Bonneville Power Administration
The Bonneville Power Administration reported last week that the federal power system is keeping up with a record demand for electricity even as below freezing weather continues its grip on most of the Pacific Northwest. According to the Northwest Power Pool, the highest regional demand for electricity ever was recorded on Monday, Dec. 15, at a peak of 63,252 megawatts (MW). This substantially beat the last record peak of 60,103 MW that was set in the winter of 2007.
"Electric utilities large and small across the Northwest and into portions of Canada are seeing an extreme demand for electricity, especially as the cold continues to linger," said Paul Norman, senior vice president for power services at BPA. "The federal power system is in good shape so far to meet heightened needs for electricity for the utilities we serve. At the same time, we are working with our federal partners to balance other important river obligations, such as for fisheries operations and navigation."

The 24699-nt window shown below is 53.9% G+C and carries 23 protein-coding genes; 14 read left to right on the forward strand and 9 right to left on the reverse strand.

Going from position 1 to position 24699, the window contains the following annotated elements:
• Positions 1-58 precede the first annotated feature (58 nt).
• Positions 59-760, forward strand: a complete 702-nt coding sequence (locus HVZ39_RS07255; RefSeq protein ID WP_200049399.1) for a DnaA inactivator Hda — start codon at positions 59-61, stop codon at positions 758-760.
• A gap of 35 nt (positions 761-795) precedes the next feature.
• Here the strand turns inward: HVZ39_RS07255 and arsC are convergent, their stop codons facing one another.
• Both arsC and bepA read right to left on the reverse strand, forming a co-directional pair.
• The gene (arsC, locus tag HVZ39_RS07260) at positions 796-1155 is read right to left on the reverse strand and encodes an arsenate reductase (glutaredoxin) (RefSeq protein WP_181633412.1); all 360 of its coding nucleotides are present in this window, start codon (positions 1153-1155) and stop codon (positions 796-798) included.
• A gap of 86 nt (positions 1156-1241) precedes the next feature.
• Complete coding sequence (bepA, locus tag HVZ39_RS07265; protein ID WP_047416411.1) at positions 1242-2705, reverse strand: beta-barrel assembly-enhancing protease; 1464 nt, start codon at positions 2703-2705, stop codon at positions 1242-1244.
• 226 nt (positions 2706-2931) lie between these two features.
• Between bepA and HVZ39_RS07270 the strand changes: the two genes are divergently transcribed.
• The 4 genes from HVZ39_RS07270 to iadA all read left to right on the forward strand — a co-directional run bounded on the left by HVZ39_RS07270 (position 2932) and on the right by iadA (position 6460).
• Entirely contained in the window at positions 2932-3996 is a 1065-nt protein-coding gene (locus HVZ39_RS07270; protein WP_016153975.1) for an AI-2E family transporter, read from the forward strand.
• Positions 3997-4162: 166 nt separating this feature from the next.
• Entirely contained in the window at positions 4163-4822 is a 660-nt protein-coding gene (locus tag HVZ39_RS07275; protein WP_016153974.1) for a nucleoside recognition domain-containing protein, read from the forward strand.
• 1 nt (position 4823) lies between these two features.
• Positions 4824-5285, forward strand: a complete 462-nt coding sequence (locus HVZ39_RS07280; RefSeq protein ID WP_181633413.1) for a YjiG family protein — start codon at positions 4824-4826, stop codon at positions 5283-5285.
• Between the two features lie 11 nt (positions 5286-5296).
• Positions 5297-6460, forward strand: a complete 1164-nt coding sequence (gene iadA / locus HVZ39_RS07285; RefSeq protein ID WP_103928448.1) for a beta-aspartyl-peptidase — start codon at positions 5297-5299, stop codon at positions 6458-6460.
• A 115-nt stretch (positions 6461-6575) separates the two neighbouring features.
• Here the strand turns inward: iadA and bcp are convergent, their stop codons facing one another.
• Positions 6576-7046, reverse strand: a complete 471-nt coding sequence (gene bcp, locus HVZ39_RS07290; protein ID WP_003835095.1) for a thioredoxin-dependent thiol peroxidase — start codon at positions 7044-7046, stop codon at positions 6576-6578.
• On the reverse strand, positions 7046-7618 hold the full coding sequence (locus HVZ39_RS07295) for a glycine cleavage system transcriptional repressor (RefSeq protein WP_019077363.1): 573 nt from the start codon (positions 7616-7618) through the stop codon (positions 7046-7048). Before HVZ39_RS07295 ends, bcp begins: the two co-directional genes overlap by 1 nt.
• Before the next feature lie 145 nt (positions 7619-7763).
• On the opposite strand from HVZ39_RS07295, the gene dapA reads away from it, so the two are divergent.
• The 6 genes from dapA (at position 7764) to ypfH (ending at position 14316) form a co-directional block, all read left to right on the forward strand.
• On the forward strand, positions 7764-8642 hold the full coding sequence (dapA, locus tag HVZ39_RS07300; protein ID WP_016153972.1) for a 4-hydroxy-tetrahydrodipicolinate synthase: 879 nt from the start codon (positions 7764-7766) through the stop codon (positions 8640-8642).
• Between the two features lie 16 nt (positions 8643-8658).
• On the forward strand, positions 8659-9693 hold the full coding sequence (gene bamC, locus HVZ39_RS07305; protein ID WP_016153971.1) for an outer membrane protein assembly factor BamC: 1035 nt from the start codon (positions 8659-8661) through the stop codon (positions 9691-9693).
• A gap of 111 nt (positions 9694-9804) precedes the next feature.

Norman said that BPA's weather forecasters saw the storm events coming together early last week, and the agency immediately began coordinating with the U.S. Army Corps of Engineers and Bureau of Reclamation – operators of the federal dams and associated power plants – to take actions that could result in higher power production during the cold spell. These steps included BPA making advance power purchases and the agencies together adjusting schedules for planned unit maintenance at the hydro projects and coordinating use of reservoir flexibility at Libby, Grand Coulee and the Willamette projects.
"We're really thankful that our forecasters raised the caution flag early so that the federal agencies had adequate time to plan for this cold spell," said Norman. "As with any extreme weather event, one can never promise what will happen next, but so far the system has been holding up well with all the demands being placed upon it."
Generally, the highest consumer demand for electricity occurs between 8 and 10 a.m. and then again between 4 and 5 p.m. Weekend electricity consumption is typically lower, as many larger businesses and commercial complexes are not operating.
"The fact that electricity use often is lower on weekends than weekdays may help us if this cold weather continues to linger into the coming weekend," Norman said.
Meanwhile, BPA's transmission system experts do not report any unusual weather-related impacts to the grid at this time.
Low-cost efficiency tips for consumers
BPA's Energy Efficiency team says there are some simple and effective ways consumers can both stay warm and be efficient – without even stepping outside. These include:
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